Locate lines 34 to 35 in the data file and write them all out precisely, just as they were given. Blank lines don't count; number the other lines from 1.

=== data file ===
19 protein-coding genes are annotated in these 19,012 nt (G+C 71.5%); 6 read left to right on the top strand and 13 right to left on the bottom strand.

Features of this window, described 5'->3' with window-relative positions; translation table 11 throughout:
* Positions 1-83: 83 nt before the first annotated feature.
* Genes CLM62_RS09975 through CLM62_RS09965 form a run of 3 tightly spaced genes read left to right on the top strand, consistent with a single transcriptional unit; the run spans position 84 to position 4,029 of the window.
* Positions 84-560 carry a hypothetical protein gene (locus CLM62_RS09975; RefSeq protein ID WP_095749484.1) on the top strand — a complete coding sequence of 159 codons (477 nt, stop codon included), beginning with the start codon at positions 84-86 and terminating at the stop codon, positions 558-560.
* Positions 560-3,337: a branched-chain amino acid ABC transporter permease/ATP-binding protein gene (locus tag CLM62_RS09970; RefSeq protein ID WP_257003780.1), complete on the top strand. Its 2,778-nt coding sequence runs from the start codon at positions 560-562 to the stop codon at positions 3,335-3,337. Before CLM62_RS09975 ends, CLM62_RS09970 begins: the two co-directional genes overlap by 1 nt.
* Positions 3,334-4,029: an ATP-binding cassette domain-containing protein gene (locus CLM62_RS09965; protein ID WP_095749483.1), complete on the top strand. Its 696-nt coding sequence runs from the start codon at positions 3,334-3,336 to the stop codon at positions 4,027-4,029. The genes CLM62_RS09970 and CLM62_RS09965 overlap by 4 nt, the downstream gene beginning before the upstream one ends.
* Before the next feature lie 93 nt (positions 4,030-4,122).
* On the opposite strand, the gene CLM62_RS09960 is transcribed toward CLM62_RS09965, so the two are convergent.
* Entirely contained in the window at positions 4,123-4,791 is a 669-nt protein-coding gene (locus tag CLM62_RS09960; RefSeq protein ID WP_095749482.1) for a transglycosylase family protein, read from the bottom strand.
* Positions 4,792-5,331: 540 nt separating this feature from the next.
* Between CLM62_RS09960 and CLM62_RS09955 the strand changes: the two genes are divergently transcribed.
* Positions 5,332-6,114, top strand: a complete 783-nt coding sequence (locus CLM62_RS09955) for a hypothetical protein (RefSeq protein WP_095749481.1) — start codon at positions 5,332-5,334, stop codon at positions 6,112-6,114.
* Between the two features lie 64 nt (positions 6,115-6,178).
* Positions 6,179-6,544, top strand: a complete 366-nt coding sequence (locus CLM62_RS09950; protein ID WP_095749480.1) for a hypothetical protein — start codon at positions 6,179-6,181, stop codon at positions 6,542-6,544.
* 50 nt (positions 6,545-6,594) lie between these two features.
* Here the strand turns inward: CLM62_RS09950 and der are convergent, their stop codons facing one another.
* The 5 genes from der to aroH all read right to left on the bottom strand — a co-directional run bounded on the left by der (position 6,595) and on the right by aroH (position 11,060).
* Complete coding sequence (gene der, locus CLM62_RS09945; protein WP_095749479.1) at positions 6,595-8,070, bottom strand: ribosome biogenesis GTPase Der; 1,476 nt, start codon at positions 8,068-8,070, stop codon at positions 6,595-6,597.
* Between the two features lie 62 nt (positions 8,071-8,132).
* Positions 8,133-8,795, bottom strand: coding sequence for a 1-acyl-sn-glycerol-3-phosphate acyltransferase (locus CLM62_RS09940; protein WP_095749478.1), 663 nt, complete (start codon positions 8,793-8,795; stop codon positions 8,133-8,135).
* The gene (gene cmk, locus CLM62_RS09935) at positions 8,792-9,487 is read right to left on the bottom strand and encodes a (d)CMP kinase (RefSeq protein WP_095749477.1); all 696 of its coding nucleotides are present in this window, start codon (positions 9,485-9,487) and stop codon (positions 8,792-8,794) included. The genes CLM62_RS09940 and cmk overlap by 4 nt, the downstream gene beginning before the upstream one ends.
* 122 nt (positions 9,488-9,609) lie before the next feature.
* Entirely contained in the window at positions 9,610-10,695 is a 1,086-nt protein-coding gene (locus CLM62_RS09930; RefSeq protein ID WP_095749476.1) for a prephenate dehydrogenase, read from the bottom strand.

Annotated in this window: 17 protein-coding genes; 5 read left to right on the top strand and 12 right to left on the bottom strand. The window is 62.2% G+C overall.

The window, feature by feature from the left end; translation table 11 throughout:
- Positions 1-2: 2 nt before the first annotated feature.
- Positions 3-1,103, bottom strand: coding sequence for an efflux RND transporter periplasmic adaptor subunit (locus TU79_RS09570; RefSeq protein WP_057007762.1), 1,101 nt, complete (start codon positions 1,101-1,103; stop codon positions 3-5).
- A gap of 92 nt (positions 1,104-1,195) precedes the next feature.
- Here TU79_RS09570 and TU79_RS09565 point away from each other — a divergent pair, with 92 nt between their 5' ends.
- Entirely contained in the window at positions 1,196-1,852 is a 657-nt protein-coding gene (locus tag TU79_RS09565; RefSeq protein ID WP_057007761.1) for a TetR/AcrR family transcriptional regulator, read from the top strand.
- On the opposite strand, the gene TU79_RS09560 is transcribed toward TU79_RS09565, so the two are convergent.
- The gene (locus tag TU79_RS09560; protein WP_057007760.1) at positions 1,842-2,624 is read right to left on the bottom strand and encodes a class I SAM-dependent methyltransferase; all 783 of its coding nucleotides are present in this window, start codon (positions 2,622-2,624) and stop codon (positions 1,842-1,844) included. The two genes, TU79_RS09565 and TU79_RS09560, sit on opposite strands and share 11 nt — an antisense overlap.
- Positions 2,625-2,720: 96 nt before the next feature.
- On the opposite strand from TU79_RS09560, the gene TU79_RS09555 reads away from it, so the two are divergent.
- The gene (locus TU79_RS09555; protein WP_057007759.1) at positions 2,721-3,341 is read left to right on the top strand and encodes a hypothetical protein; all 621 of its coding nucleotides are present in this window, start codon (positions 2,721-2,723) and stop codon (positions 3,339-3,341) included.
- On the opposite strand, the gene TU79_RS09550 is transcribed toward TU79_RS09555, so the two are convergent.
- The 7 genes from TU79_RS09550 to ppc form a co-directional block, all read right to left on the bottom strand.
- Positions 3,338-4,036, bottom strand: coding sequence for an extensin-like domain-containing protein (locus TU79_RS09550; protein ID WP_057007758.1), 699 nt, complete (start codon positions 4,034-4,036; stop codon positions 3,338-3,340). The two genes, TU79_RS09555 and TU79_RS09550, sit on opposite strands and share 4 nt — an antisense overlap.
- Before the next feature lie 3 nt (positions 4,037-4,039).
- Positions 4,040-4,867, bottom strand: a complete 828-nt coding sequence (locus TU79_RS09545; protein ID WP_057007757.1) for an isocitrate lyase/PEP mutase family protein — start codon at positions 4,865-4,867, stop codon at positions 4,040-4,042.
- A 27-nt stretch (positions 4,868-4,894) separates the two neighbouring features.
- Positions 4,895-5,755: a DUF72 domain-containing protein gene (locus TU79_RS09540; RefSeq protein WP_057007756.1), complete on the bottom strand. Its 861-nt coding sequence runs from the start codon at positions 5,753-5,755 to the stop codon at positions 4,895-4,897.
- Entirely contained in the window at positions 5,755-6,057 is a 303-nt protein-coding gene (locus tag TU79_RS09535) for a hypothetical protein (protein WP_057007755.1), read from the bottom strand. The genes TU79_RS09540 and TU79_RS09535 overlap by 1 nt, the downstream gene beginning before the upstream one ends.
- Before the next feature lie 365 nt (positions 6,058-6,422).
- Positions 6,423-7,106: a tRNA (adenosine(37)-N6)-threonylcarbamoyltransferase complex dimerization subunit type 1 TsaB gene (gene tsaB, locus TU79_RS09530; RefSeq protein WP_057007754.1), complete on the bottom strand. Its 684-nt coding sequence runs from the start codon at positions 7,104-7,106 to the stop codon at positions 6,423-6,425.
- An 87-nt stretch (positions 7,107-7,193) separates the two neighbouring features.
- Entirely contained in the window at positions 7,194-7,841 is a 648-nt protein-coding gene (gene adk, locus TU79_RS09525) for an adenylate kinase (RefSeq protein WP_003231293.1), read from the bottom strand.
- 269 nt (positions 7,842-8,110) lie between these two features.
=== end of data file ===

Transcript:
- Positions 2,625-2,720: 96 nt before the next feature.
- On the opposite strand from TU79_RS09560, the gene TU79_RS09555 reads away from it, so the two are divergent.